He opened it immediately and beyond his huge body we saw a bare room bare except for a single bed. We followed him into the room to a surprise. He wasn’t surprised, but we were. There was another single bed we didn’t see from outside. Huge Guy’s brother, or someone very like him, was sitting on it and Huge Guy’s other brother, or someone very like him, was standing in front of Sitting Guy, facing him. The first things that surprised us were the brothers’ flabby nakedness and their very obvious, ah, erectness. Obscene.
‘Non’ Krzysztof muttered, aghast, after first being aghast in Polish.
The next surprising thing was that neither the Brothers nor Huge Guy himself were very perturbed. The final surprise was when Huge Guy indicated that the vacant bed was for us.
‘Non’ Krzysztof yelped angrily.
I didn’t say a word. I merely turned toward the door and guided him out and along the bare corridor towards the bare stairs.
‘All ‘otel they full.’ Huge Guy threw after us dismissively.
I knew that if we left this hotel we’d be well and truly in the shit. Two foreigners wandering the grimy armpit of Istanbul in unwelcoming midnight. But I didn’t falter. True to my mother’s example I was determined now to cut off my nose in spite of my face.
‘All ‘otel they full’ called Huge Guy uncertainly, still back at the Brothers’ doorway.
I waved back over my head as I started down the stairs. ‘Allashmarladik.’ (If Allah wills it, or Bye bye.). (Thanks for your crash course in basic Turkish, Shepherd Boy.)
‘Room? Room?’ asked Huge Guy beseechingly, from right behind us.
Christ, how did he get here so fast? He was opening the door of the room closest to the stairs. He implored us to check it out. It was the same as the other room, but it had lino on the floor, a low chest of drawers between the beds and no Brothers. No anyone, in fact.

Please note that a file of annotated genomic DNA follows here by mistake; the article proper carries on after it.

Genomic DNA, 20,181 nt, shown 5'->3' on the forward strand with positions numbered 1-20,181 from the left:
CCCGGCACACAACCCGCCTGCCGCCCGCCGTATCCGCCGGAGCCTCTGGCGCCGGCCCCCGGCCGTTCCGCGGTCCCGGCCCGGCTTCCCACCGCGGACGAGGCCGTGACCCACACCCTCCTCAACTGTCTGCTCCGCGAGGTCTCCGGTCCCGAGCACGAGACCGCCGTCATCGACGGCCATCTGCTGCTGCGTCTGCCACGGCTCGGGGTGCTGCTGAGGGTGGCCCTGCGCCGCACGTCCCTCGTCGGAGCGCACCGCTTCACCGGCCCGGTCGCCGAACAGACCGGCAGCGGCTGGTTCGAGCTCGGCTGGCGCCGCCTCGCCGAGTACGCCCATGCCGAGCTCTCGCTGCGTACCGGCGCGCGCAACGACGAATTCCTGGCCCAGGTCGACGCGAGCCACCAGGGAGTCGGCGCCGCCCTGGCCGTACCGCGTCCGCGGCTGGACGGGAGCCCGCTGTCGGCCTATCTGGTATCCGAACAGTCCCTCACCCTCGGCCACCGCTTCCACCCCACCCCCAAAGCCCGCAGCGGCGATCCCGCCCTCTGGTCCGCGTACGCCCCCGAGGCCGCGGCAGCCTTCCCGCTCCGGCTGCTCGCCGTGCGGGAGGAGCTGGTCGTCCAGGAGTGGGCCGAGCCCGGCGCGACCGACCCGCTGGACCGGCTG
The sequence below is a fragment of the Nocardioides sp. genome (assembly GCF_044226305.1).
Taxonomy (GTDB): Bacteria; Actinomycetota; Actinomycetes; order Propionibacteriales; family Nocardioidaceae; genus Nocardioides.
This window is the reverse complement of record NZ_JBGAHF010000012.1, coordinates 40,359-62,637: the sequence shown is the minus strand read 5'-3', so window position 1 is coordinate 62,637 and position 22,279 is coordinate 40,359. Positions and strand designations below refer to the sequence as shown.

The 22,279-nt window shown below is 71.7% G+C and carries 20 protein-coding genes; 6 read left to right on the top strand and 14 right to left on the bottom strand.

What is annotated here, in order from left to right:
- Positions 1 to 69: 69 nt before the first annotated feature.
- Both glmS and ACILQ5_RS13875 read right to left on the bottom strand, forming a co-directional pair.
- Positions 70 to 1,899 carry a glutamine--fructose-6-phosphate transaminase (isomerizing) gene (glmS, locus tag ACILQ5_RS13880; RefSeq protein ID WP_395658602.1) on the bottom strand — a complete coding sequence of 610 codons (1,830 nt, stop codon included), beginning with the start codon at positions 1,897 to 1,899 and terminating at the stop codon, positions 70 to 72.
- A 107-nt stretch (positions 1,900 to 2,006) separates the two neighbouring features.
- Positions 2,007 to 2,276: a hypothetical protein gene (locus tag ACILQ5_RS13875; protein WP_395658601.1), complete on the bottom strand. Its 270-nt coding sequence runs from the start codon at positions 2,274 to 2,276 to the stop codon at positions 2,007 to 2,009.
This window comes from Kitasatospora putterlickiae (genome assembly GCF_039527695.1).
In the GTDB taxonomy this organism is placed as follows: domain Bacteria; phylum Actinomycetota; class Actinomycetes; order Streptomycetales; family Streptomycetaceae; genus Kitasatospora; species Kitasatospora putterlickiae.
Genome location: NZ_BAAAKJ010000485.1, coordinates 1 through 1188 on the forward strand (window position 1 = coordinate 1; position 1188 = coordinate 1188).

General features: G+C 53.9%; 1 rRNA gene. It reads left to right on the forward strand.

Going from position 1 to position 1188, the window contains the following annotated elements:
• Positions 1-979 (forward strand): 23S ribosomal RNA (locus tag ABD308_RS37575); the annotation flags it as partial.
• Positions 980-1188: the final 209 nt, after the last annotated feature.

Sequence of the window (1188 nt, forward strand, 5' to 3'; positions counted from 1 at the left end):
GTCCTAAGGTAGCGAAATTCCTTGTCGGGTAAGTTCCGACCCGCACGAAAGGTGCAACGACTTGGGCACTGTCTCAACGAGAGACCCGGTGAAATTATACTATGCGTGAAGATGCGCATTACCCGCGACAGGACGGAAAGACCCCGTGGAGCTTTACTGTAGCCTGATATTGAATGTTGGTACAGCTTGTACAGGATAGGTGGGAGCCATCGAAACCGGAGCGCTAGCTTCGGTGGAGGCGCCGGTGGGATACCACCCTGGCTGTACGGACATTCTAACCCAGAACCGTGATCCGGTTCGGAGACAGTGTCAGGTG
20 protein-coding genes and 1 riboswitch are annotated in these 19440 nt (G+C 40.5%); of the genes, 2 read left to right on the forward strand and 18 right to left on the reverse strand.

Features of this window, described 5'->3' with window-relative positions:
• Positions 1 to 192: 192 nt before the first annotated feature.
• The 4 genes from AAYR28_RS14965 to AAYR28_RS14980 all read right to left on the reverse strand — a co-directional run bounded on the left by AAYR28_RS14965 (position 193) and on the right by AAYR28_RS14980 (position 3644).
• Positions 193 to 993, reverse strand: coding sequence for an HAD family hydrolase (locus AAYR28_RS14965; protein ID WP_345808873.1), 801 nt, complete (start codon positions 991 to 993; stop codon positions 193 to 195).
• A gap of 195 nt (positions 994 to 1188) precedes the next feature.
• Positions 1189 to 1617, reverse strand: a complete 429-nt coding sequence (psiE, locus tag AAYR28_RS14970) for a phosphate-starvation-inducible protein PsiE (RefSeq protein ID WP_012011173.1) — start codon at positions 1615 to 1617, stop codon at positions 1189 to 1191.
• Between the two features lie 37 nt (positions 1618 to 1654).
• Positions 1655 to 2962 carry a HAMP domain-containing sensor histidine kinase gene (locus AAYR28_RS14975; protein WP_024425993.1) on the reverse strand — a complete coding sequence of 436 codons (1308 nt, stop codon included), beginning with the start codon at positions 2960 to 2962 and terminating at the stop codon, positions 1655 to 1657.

‘Same money. You pay tomorrow’ said Huge Guy in surprisingly passable English.
Krzysztof and I both nodded yes, neither of us really wanting to be on the streets at this time of night.
r the next two days I accompanied Krzysztof to a few of the main sights around Istanbul. Not all of them. I’m not into that I’ll see everything if it kills me stuff. I made sure Krzysztof took the book he was reading when I met him on the train and I took the exercise book I bought in Mitilini. (I didn’t take my typewriter with me when I went to Mitilini because I needed a break from writing. From real writing, that is. From book writing. But in Mitilini I remembered about my unreliable memory. I forget some of the more minor details of things if I don’t down write them down. For instance, I’m stuffed if I can remember the exact date of my marriage. I’m almost certain it was in nineteen seventy one and I’m pretty sure it was in May, but I can’t remember the date for the life of me.)
Krzysztof and took it easy, balancing tourism with down-time in coffee shops and resting places like Ihlamur Kasri (the Sultan’s royal gardens). I was worried I was being too laid-back for his limited time, but he assured me he enjoyed our relaxed times of reading and writing and people-watching far more than our mandatory forays into tourism.
Wasn’t I terrific the way I stepped in unasked and looked after him, turning his dream holiday from a hard, barren slog into at least a couple of pleasant memories to take home? Wasn’t I just so unselfish and wonderful? Aren’t I one of God’s good guys walking this earth hardly recognized and under-appreciated??? No, Danny, you’re not. You’re an unmitigated bastard. An absolute fucking shit. Self-centred beyond belief. How often in your fucking pathetic excuse for a life do you get a chance to do something really good for someone else? Doing good by Krzysztof was one of those few chances, but you stuffed it up. You turned it into being all about you. All you had to do was give him two good days, but you couldn’t even do that. You started to whinge to yourself about how he was invading your precious bloody space and how he was encroaching on your stupid frigging independence. Oh, you didn’t actually say anything about it, but you’ve always been an expert at getting your message across without words. You made him feel just so bad. You made him acknowledge to himself that he was imposing on you.